Hazard Classification Chemical manufacturers and importers must classify each chemical they produce or import: Determine the appropriate hazard classes and associated hazard categories Base this on an evaluation of the full range of available data/evidence on the chemical Use Appendix A for health hazard criteria and Appendix B for physical hazard criteria
10 health hazard categories and 16 physical hazard categories.
Health Hazard Classifications Hazard ClassHazard Category Acute Toxicity1234 Skin Corrosion/Irritation1A1B1C2 Serious Eye Damage/ Eye Irritation 12A2B Respiratory or Skin Sensitization1 Germ Cell Mutagenicity1A1B2 Carcinogenicity1A1B2 Reproductive Toxicity1A1B2Lactation STOT - Specific Target Organ Toxicity Single Exposure 123 STOT – Repeated Exposure 12 Aspiration1 Simple AsphyxiantsSingle Category
Physical hazard classification
Training Train employees on the new label elements and SDS format by December 1, 2013. Provide additional training for any newly identified physical or health hazards by June 1, 2016.
Labels Pictograms signal words hazard and precautionar y statements the product identifier supplier identification.
Other hazards which do not result in classification Combustible dusts OSHA includes dusts under its definition for hazardous chemicals, requiring that employers account for them on safety data sheets and in worker training. signal word “warning” hazard statement “may form combustible dust concentrations in air”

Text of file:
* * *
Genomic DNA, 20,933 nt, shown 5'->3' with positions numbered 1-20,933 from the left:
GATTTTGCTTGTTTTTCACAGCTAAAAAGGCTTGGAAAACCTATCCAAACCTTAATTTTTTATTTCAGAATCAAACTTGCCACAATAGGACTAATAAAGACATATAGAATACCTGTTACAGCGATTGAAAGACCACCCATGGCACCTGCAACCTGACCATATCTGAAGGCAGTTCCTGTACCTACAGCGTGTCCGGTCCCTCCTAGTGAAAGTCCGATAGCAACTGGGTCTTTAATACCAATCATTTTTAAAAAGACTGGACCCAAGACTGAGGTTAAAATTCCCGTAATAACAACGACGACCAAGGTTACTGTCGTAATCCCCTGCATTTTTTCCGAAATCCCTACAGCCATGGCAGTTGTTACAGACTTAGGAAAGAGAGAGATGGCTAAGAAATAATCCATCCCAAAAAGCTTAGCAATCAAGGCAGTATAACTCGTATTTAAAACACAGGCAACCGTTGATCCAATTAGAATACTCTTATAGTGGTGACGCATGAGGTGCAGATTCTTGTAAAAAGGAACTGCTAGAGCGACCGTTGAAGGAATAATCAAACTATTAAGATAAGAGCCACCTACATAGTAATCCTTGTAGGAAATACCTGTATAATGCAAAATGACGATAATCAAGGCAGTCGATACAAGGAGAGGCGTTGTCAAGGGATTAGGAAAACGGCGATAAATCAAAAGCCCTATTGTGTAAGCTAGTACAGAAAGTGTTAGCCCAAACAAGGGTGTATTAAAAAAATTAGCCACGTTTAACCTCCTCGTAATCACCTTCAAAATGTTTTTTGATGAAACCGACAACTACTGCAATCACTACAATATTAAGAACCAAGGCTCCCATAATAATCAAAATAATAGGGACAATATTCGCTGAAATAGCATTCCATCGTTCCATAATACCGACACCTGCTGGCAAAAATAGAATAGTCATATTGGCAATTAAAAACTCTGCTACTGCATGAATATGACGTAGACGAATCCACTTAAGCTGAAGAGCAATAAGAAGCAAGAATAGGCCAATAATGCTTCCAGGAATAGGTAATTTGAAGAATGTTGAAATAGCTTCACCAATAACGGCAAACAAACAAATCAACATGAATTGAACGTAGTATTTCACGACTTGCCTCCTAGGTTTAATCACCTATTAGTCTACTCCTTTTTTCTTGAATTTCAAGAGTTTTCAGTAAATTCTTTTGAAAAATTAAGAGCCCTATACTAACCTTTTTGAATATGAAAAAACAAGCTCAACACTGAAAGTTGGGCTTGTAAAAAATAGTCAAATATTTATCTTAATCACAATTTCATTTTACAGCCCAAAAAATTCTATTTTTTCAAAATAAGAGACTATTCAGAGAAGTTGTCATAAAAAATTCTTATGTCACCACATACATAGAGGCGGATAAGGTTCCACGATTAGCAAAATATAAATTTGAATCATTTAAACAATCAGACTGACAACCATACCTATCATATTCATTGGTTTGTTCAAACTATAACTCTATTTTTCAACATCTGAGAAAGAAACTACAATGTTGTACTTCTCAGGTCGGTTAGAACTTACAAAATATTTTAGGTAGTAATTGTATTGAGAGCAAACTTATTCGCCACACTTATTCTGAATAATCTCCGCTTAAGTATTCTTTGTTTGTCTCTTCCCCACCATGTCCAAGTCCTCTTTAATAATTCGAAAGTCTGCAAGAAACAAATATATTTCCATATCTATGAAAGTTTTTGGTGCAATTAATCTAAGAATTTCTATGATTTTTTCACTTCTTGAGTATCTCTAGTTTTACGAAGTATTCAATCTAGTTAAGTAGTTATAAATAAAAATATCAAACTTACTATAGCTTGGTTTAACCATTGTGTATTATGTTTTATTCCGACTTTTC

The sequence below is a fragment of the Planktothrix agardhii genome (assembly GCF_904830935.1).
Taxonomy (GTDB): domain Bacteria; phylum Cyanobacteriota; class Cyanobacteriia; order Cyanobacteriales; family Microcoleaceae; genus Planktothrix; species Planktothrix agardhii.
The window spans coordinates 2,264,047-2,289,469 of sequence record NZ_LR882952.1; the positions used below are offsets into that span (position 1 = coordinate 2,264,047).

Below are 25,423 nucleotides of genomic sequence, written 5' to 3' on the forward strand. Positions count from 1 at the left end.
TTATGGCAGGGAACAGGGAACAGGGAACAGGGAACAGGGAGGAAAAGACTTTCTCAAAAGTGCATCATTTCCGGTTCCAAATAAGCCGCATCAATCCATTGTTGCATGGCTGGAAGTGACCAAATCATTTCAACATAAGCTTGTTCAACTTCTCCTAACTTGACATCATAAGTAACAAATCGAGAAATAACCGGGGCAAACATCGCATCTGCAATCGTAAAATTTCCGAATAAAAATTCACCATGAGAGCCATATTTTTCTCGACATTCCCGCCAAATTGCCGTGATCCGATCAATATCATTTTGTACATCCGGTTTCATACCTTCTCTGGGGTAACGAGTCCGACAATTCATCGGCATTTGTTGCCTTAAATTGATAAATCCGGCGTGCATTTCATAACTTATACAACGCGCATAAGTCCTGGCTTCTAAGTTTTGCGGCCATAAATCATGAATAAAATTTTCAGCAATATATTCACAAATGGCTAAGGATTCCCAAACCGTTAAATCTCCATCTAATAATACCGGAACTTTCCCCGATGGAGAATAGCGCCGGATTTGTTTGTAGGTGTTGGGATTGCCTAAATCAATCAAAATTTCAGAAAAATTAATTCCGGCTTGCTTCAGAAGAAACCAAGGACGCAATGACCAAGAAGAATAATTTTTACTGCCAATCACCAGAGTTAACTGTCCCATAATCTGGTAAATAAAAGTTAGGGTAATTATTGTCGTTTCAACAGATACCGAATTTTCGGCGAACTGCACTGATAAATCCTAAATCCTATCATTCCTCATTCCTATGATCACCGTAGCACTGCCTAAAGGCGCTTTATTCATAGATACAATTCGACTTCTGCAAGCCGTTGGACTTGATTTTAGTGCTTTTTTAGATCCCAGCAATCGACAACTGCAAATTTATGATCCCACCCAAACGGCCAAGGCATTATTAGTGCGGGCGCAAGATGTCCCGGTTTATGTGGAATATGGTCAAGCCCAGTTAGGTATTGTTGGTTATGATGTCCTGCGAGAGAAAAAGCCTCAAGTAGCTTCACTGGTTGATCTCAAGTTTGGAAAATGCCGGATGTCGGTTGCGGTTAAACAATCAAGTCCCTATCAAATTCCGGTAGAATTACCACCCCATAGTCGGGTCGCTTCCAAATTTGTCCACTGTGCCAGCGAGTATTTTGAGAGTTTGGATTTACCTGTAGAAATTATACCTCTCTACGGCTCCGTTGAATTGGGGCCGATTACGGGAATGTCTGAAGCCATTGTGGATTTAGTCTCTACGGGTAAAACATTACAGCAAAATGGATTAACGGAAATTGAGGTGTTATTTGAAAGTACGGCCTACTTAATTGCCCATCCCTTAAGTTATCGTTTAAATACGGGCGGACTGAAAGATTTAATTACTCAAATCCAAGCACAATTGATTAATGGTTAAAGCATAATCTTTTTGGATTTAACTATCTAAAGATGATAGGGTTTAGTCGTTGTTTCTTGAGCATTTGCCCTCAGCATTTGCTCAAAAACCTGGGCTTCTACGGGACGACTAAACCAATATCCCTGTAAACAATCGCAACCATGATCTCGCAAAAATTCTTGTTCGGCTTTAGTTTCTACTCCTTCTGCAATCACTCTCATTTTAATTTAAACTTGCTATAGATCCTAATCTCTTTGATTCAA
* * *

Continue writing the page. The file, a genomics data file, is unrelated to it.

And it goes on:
No more combustible liquids? Flammable liquids category 1, 2, 3 & 4 »No longer use 100 F – 23 C or 95 F
16-Section Safety Data Sheet 1.Identification of the substance or mixture and of the supplier 2.Hazard(s) identification 3.Composition/information on ingredients 4.First aid measures 5.Firefighting measures 6.Accidental release measures 7.Handling and storage 8.Exposure controls/personal protection 9.Physical and chemical properties 10.Stability and reactivity 11.Toxicological 12.Ecological information (non mandatory) 13.Disposal considerations (non mandatory) 14.Transport information (non mandatory) 15.Regulatory information (non mandatory) 16.Other information including information on preparation and revision of the SDS
Appendix D Specifies the minimum information to be included in each of the 16 sections. Two revisions in the final rule: »ACGIH TLVs continue to be required on the SDS. »Information regarding carcinogenicity classifications by IARC and NTP also continue to be required.
To do list… For Employers »Review current hazard communication program and update yours to meet 2012 requirements »Training on the label elements »Training on new SDS format »Start obtaining the updated SDSs For Manufacturers »Start classification of products, develop new labels, update safety data sheets, help save lives or prevent disease.
A Guide to The Globally Harmonized System of Classification and Labeling of Chemicals (GHS) http://www.osha.gov/dsg/hazcom/ghs.html